Civil rights investigators from the U.S. Department of Education spent two days last week interviewing students, teachers and administrators in Tehachapi Unified School District where a 13-year-old male student committed suicide after allegedly being bullied by classmates because he was gay.
Education Secretary Arne Duncan’s spokesperson confirmed this in an Associated Press story (Feds eye CA district’s handling of bullying claim). The students mother filed a complaint with the Department claiming school employees failed to adequately address years of bullying that occurred before his death, according to spokesperson Justin Hamilton.
School Boards Challenge Education Department’s “Expansive Read” of Federal Civil Rights Laws
The Department of Education announced in October that its Office for Civil Rights was interpreting federal civil rights laws to investigate bullying of gay students even though they are not a protected group under federal education civil rights laws. Hamilton said:
“What we found anecdotally was harassment of gay, lesbian and transgender students was often not referred to the Office for Civil Rights on the assumption of, if they are gay, there are no civil rights violations,” he said. “While they are not protected as a group, oftentimes the type of bullying they experience is protected. So what we are saying is, harassing someone for failing to conform to gender norms is sexual harassment.”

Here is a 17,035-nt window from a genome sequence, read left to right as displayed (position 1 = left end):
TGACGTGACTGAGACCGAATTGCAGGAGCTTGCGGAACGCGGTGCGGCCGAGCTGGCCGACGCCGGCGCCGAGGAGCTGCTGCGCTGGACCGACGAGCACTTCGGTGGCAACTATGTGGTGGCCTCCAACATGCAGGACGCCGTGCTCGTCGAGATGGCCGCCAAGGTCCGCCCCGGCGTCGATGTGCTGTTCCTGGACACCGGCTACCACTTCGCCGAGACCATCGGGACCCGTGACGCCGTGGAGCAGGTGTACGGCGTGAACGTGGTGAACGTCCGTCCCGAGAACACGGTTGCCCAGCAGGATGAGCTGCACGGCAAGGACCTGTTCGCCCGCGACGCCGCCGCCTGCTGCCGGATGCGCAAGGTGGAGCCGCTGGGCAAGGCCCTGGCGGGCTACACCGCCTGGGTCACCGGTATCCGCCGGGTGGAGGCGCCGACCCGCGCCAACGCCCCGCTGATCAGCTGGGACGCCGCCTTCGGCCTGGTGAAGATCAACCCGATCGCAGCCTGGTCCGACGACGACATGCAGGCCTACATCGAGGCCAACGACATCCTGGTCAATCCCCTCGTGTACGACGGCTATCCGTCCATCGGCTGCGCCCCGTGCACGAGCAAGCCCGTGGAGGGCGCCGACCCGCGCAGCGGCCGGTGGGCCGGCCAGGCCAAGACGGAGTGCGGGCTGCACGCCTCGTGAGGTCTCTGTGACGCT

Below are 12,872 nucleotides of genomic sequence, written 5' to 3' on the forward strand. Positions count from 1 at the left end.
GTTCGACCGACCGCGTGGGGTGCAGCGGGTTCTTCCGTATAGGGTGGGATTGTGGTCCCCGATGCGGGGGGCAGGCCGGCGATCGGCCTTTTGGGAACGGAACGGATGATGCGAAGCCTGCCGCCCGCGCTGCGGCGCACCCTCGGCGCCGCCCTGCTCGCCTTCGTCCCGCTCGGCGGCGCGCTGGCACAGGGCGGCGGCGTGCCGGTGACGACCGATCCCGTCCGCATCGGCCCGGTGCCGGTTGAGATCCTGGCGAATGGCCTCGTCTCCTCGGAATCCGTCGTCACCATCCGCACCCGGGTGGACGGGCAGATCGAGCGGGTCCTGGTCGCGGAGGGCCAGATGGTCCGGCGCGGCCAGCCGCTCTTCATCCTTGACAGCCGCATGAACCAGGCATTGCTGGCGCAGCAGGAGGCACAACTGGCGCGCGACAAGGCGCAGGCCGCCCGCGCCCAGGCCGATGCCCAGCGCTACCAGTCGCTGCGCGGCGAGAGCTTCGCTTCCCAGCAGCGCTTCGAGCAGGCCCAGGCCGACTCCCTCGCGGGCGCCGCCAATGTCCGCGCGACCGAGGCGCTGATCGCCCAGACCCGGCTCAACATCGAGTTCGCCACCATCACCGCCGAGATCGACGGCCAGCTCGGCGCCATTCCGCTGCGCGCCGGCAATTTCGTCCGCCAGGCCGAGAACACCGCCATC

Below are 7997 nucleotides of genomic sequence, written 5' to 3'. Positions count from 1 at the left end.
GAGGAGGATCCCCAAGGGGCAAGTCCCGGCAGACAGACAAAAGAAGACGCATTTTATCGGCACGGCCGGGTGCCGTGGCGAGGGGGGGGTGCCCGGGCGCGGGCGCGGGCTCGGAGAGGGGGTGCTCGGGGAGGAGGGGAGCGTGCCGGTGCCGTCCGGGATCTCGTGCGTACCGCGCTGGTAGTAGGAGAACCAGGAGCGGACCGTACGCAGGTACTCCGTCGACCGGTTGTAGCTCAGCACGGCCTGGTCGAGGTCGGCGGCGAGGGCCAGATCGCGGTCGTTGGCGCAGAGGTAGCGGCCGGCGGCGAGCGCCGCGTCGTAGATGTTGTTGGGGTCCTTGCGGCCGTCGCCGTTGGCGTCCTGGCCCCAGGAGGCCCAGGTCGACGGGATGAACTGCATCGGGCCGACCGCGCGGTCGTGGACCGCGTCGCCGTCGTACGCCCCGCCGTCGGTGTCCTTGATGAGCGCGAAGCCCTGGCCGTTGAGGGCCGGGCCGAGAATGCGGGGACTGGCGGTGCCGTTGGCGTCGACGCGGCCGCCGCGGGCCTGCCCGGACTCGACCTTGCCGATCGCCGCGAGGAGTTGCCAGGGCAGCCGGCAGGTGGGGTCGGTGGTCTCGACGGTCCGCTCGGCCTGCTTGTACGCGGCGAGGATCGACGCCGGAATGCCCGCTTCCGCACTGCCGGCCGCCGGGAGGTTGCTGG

The National School Boards Association challenged the Education Department’s “expansive reading of the law” in an 11-page letter on December 7, 2010.
Federal Overeach and the Politicization of Bullying
There is common agreement that bullying is a serious issue which needs to be addressed. No one wants to see any child lose their life.
There are questions as to whether bullying solely and directly causes suicide. There are also many people, including me, who agree with the National School Boards Association that the U.S. Department of Education is overreaching in its “expansive” interpretation of the federal civil rights laws and in its role of investigating local school discipline and climate issues.
The Associated Press article further illustrated the politicization of bullying at the end of its article on the Tehachapi school case:
The ACLU is demanding to know what steps the district has taken to address bullying of gay students.
California state Sen. Mark Leno, D-San Francisco, has introduced a bill requiring public schools to include lessons on gay history and the contributions of prominent gays and lesbians as a way to combat bullying.
Will Federal Investigation Results Show Cause or Political Smoke?
I look forward to the Education Department publicly reporting its findings from not only this California case, but also any and all other similar cases it investigates in this area.
The real question is not only whether the Department has overreached its authority and role, but also whether there is any substance in the claims filed to the Department. It will be interesting to see where else the federal bullying police have gone and will go, and if they found anything there or if this is more political smoke than substance on the Department’s part.
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